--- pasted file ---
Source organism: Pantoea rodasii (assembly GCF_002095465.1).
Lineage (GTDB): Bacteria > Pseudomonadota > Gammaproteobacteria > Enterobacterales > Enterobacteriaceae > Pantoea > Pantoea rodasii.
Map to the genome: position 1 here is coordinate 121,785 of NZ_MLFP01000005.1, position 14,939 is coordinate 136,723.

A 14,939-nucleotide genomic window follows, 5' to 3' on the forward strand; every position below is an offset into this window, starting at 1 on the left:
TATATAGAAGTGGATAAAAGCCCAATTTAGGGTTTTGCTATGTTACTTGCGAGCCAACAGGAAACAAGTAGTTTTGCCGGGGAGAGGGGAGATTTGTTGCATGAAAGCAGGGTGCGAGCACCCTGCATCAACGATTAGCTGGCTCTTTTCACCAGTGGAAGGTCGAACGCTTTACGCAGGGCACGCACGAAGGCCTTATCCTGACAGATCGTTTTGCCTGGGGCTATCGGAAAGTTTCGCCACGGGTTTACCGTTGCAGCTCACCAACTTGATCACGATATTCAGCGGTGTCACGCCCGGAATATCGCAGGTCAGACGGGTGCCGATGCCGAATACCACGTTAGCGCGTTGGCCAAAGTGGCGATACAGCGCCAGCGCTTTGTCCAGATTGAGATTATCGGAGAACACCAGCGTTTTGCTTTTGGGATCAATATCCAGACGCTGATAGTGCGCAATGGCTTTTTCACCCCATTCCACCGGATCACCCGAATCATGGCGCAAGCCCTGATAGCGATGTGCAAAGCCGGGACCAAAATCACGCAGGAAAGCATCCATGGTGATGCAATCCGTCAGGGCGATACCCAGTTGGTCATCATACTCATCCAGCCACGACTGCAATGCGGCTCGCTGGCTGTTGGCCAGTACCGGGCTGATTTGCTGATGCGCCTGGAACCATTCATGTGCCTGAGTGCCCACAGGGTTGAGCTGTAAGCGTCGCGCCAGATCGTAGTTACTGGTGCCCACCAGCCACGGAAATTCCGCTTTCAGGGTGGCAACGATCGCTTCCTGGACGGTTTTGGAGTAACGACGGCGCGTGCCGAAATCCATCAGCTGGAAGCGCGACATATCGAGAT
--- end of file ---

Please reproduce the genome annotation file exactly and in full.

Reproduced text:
Source organism: Pantoea rodasii (assembly GCF_002095465.1).
Lineage (GTDB): Bacteria > Pseudomonadota > Gammaproteobacteria > Enterobacterales > Enterobacteriaceae > Pantoea > Pantoea rodasii.
Map to the genome: position 1 here is coordinate 121,785 of NZ_MLFP01000005.1, position 14,939 is coordinate 136,723.

A 14,939-nucleotide genomic window follows, 5' to 3' on the forward strand; every position below is an offset into this window, starting at 1 on the left:
TATATAGAAGTGGATAAAAGCCCAATTTAGGGTTTTGCTATGTTACTTGCGAGCCAACAGGAAACAAGTAGTTTTGCCGGGGAGAGGGGAGATTTGTTGCATGAAAGCAGGGTGCGAGCACCCTGCATCAACGATTAGCTGGCTCTTTTCACCAGTGGAAGGTCGAACGCTTTACGCAGGGCACGCACGAAGGCCTTATCCTGACAGATCGTTTTGCCTGGGGCTATCGGAAAGTTTCGCCACGGGTTTACCGTTGCAGCTCACCAACTTGATCACGATATTCAGCGGTGTCACGCCCGGAATATCGCAGGTCAGACGGGTGCCGATGCCGAATACCACGTTAGCGCGTTGGCCAAAGTGGCGATACAGCGCCAGCGCTTTGTCCAGATTGAGATTATCGGAGAACACCAGCGTTTTGCTTTTGGGATCAATATCCAGACGCTGATAGTGCGCAATGGCTTTTTCACCCCATTCCACCGGATCACCCGAATCATGGCGCAAGCCCTGATAGCGATGTGCAAAGCCGGGACCAAAATCACGCAGGAAAGCATCCATGGTGATGCAATCCGTCAGGGCGATACCCAGTTGGTCATCATACTCATCCAGCCACGACTGCAATGCGGCTCGCTGGCTGTTGGCCAGTACCGGGCTGATTTGCTGATGCGCCTGGAACCATTCATGTGCCTGAGTGCCCACAGGGTTGAGCTGTAAGCGTCGCGCCAGATCGTAGTTACTGGTGCCCACCAGCCACGGAAATTCCGCTTTCAGGGTGGCAACGATCGCTTCCTGGACGGTTTTGGAGTAACGACGGCGCGTGCCGAAATCCATCAGCTGGAAGCGCGACATATCGAGAT